Natasha J. Verhoeff Saihajleen K. Dhillon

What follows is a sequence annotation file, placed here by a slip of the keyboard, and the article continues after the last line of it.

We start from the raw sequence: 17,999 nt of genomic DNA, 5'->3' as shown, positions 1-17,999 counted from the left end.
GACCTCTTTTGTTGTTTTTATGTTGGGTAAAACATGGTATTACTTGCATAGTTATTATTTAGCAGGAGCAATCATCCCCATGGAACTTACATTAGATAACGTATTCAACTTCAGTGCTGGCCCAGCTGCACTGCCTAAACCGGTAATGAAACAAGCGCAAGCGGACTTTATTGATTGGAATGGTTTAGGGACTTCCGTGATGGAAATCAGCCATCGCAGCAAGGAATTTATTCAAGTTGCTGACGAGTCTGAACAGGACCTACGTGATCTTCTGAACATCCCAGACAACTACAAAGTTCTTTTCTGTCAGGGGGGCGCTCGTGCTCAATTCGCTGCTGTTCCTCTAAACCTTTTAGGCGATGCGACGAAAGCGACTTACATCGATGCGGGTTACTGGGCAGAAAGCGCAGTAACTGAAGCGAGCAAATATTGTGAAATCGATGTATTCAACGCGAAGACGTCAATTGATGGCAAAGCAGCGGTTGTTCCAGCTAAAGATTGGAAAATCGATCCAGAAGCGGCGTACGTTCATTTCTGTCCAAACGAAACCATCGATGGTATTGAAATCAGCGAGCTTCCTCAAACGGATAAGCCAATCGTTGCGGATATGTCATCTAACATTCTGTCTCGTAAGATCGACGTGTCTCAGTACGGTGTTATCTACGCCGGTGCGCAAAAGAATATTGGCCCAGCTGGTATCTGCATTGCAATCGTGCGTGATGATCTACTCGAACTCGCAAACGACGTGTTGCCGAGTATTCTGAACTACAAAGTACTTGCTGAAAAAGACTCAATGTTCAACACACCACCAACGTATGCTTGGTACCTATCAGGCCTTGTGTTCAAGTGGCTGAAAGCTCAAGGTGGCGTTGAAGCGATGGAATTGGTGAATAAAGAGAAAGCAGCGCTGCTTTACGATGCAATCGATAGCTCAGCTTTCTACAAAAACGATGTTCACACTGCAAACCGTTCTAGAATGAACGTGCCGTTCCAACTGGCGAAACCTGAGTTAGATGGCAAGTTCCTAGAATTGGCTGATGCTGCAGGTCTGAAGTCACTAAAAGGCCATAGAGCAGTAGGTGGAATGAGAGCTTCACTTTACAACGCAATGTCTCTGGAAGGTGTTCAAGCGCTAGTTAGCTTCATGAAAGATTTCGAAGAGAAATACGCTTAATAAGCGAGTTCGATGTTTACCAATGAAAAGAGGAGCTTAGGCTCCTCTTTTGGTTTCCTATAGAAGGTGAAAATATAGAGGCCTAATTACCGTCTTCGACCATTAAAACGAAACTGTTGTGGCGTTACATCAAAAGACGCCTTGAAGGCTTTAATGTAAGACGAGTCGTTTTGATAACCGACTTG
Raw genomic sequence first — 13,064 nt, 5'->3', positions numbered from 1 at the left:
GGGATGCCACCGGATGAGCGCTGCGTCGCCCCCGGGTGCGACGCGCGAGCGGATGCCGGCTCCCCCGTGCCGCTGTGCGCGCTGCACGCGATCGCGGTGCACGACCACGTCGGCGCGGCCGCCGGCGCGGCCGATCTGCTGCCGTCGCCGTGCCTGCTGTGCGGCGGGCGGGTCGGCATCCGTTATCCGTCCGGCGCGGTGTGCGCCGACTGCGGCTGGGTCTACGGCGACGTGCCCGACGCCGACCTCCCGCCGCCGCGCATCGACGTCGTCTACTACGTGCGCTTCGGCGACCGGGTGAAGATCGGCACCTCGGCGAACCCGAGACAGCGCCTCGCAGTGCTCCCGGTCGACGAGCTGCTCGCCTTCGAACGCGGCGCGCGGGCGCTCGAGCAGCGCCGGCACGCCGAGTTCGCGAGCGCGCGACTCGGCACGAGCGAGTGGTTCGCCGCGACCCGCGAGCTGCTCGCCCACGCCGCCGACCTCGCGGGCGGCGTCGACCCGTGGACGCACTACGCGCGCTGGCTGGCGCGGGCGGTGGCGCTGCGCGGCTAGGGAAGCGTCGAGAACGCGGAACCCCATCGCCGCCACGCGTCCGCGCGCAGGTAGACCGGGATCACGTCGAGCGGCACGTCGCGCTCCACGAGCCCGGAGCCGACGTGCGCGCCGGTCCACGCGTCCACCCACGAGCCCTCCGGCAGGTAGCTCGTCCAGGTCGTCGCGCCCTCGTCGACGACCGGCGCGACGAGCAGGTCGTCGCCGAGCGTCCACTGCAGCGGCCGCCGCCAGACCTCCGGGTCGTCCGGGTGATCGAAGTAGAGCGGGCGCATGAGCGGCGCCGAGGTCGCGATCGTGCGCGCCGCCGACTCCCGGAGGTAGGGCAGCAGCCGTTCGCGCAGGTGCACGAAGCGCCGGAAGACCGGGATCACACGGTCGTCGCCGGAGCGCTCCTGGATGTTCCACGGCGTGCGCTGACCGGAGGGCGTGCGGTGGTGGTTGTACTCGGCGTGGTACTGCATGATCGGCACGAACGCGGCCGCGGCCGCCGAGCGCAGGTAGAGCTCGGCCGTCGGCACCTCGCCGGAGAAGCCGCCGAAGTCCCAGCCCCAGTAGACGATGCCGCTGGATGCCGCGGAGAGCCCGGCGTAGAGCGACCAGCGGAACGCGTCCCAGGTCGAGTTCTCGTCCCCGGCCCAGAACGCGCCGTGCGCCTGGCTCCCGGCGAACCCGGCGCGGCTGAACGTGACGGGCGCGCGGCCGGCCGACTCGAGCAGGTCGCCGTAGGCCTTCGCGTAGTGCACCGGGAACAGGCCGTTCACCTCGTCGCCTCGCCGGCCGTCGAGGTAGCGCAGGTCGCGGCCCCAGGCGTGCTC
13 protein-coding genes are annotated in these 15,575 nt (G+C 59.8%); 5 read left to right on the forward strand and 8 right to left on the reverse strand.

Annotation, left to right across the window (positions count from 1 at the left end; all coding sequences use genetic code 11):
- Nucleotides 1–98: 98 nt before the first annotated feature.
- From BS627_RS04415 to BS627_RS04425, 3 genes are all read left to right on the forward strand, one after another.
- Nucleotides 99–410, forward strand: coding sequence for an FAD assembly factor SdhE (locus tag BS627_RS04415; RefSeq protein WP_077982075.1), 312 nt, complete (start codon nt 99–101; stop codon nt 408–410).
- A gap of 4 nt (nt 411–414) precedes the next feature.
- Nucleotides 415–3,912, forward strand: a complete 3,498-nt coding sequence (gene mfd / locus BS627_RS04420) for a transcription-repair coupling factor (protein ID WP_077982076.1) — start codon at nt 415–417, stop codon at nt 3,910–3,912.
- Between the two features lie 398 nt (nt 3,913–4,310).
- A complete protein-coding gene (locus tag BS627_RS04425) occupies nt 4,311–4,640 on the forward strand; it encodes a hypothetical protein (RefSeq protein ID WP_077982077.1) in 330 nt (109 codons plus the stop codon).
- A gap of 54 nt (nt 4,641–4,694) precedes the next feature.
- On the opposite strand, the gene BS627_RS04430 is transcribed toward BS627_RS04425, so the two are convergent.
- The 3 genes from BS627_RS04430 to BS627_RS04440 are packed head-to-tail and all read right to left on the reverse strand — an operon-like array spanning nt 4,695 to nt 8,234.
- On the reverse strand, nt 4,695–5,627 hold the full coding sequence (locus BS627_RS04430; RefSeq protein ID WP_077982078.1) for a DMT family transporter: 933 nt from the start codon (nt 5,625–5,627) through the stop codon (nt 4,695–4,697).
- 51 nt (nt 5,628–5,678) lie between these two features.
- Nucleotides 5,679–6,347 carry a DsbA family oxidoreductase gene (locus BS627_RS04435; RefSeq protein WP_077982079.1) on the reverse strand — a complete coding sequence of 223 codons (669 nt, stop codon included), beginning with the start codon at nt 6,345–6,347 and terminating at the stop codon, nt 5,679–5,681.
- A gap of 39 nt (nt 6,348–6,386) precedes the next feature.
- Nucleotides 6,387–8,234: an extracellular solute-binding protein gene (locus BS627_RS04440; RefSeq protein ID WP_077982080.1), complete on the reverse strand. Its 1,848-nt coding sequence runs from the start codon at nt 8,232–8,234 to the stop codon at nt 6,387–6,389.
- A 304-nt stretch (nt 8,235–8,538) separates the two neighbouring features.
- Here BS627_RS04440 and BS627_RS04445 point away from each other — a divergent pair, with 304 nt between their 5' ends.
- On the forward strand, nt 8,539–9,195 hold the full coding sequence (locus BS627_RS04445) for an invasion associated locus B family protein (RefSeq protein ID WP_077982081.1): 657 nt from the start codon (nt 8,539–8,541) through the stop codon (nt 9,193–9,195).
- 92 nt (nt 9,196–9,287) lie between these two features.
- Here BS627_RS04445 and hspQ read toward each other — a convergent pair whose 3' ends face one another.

Schizophrenia is a chronic brain disorder which affects the thoughts, feelings, and behaviour of people. According to current studies, there is a relationship between schizophrenia severity and amounts of the epigenetic marking histone acetylation in the brain. As histone acetylation increases, gene expression increases. Persons with schizophrenia show elevated histone deacetylase expression which leads to reduced amounts of acetyl markings and subsequent tightening of the chromatin structure. Additionally, Δ9-tetrahydrocannabinol, a psychoactive compound present in cannabis, has been found to also cause increased histone deacetylase levels, and several studies have shown a relationship between using cannabis and the development or worsening of schizophrenia, however, the exact molecular mechanisms are unknown. Isothiocyanates, a class of organic compounds found in vegetables like broccoli, have been found to be histone deacetylase inhibitors. This study will test the relationship between cannabis, isothiocyanates, and schizophrenia at the genetic level by using normal and Disrupted in Schizophrenia 1 mice, and Chromatin Immunoprecipitation, Sequencing, Reverse Transcription Quantitative Polymerase Chain Reaction, and Western Blot. These tests will be conducted in mice before they are conducted in humans in order to first confirm that the following relationship exists. It is hypothesized that if mice eat broccoli sprouts, their histone deacetylase will be inhibited, genes responsible for cognitive function will be euchromatin, and they will have improved cognition and functional outcomes. It is also hypothesized that if mice are exposed to ∆9-tetrahydrocannabinol, their histone deacetylase will be more active, genes responsible for cognitive function will be heterochromatin, and there may be a higher chance of the development or worsening of schizophrenia. Depending on which genes are affected and how much they are affected, understanding an epigenetic relationship between cannabis and schizophrenia may help determine why it can be harmful, and how molecules like isothiocyanates can potentially reduce the harm.

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